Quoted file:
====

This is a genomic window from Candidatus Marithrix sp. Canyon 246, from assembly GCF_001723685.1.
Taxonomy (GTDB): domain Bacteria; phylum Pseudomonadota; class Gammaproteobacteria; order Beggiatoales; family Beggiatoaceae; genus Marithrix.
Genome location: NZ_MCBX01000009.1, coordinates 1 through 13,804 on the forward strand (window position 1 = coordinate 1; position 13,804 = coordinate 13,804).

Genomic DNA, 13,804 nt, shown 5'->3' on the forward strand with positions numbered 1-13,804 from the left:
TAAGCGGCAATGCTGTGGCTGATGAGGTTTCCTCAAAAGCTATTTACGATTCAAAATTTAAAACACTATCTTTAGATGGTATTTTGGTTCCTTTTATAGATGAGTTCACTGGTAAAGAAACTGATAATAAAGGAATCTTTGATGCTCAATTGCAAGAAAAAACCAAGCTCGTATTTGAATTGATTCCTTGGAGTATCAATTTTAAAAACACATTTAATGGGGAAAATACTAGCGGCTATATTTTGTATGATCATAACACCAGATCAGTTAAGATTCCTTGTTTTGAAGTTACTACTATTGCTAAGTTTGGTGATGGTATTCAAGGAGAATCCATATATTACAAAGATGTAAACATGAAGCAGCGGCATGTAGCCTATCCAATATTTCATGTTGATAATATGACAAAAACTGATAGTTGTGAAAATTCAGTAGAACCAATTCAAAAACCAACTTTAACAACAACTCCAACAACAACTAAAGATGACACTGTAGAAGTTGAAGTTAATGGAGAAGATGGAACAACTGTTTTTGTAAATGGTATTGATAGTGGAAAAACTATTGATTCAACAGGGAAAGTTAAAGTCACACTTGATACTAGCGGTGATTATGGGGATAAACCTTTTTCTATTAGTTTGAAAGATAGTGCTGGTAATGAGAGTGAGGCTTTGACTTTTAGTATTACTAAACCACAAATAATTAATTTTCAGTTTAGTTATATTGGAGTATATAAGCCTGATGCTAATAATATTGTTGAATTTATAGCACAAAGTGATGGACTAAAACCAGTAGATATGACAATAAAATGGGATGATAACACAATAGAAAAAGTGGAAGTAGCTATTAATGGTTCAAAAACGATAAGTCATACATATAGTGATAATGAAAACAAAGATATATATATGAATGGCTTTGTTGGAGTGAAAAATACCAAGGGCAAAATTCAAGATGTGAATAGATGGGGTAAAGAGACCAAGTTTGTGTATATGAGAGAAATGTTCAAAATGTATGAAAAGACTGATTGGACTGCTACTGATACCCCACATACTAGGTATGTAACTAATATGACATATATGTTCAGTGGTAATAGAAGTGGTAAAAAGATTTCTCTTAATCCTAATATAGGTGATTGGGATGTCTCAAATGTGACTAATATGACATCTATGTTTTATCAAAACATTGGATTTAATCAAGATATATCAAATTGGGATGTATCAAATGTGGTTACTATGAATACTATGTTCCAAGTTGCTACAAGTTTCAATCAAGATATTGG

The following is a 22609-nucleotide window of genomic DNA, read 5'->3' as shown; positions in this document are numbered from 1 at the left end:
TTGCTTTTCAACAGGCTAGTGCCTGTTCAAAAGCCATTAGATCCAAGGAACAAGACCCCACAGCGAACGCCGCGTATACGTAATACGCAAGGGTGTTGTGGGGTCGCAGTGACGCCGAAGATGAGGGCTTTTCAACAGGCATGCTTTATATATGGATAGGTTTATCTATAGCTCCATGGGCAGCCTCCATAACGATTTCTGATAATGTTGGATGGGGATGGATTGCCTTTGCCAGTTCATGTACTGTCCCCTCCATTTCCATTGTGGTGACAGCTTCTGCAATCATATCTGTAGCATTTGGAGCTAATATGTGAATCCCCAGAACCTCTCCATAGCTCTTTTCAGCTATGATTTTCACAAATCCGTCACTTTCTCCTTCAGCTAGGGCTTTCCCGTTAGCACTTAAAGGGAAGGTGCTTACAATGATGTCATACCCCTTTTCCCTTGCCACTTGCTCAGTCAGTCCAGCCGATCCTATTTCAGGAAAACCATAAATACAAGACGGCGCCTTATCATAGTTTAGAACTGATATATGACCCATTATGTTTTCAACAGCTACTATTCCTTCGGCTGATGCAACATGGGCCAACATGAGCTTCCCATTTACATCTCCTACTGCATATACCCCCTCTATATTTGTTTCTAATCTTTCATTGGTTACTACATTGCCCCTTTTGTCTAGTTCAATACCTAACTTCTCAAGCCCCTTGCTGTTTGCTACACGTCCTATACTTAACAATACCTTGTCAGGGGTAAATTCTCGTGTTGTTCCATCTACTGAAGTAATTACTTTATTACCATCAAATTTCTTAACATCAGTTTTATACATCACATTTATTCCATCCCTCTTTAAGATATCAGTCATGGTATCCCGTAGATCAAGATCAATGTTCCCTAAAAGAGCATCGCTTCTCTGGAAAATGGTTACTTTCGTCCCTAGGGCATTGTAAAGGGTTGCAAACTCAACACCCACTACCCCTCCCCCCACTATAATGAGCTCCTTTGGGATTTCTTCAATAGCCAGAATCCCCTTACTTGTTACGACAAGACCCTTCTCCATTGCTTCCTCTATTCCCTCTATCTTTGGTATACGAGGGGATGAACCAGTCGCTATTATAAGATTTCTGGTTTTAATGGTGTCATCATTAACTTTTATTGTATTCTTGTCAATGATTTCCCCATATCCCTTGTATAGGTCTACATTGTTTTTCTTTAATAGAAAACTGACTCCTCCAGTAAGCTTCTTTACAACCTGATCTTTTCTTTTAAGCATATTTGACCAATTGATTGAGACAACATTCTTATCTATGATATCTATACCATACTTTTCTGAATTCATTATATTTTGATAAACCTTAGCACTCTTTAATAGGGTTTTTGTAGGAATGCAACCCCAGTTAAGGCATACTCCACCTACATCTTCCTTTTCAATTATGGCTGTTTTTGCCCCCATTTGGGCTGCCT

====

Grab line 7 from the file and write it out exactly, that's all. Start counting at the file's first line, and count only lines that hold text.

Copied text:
TTGCTTTTCAACAGGCTAGTGCCTGTTCAAAAGCCATTAGATCCAAGGAACAAGACCCCACAGCGAACGCCGCGTATACGTAATACGCAAGGGTGTTGTGGGGTCGCAGTGACGCCGAAGATGAGGGCTTTTCAACAGGCATGCTTTATATATGGATAGGTTTATCTATAGCTCCATGGGCAGCCTCCATAACGATTTCTGATAATGTTGGATGGGGATGGATTGCCTTTGCCAGTTCATGTACTGTCCCCTCCATTTCCATTGTGGTGACAGCTTCTGCAATCATATCTGTAGCATTTGGAGCTAATATGTGAATCCCCAGAACCTCTCCATAGCTCTTTTCAGCTATGATTTTCACAAATCCGTCACTTTCTCCTTCAGCTAGGGCTTTCCCGTTAGCACTTAAAGGGAAGGTGCTTACAATGATGTCATACCCCTTTTCCCTTGCCACTTGCTCAGTCAGTCCAGCCGATCCTATTTCAGGAAAACCATAAATACAAGACGGCGCCTTATCATAGTTTAGAACTGATATATGACCCATTATGTTTTCAACAGCTACTATTCCTTCGGCTGATGCAACATGGGCCAACATGAGCTTCCCATTTACATCTCCTACTGCATATACCCCCTCTATATTTGTTTCTAATCTTTCATTGGTTACTACATTGCCCCTTTTGTCTAGTTCAATACCTAACTTCTCAAGCCCCTTGCTGTTTGCTACACGTCCTATACTTAACAATACCTTGTCAGGGGTAAATTCTCGTGTTGTTCCATCTACTGAAGTAATTACTTTATTACCATCAAATTTCTTAACATCAGTTTTATACATCACATTTATTCCATCCCTCTTTAAGATATCAGTCATGGTATCCCGTAGATCAAGATCAATGTTCCCTAAAAGAGCATCGCTTCTCTGGAAAATGGTTACTTTCGTCCCTAGGGCATTGTAAAGGGTTGCAAACTCAACACCCACTACCCCTCCCCCCACTATAATGAGCTCCTTTGGGATTTCTTCAATAGCCAGAATCCCCTTACTTGTTACGACAAGACCCTTCTCCATTGCTTCCTCTATTCCCTCTATCTTTGGTATACGAGGGGATGAACCAGTCGCTATTATAAGATTTCTGGTTTTAATGGTGTCATCATTAACTTTTATTGTATTCTTGTCAATGATTTCCCCATATCCCTTGTATAGGTCTACATTGTTTTTCTTTAATAGAAAACTGACTCCTCCAGTAAGCTTCTTTACAACCTGATCTTTTCTTTTAAGCATATTTGACCAATTGATTGAGACAACATTCTTATCTATGATATCTATACCATACTTTTCTGAATTCATTATATTTTGATAAACCTTAGCACTCTTTAATAGGGTTTTTGTAGGAATGCAACCCCAGTTAAGGCATACTCCACCTACATCTTCCTTTTCAATTATGGCTGTTTTTGCCCCCATTTGGGCTGCCT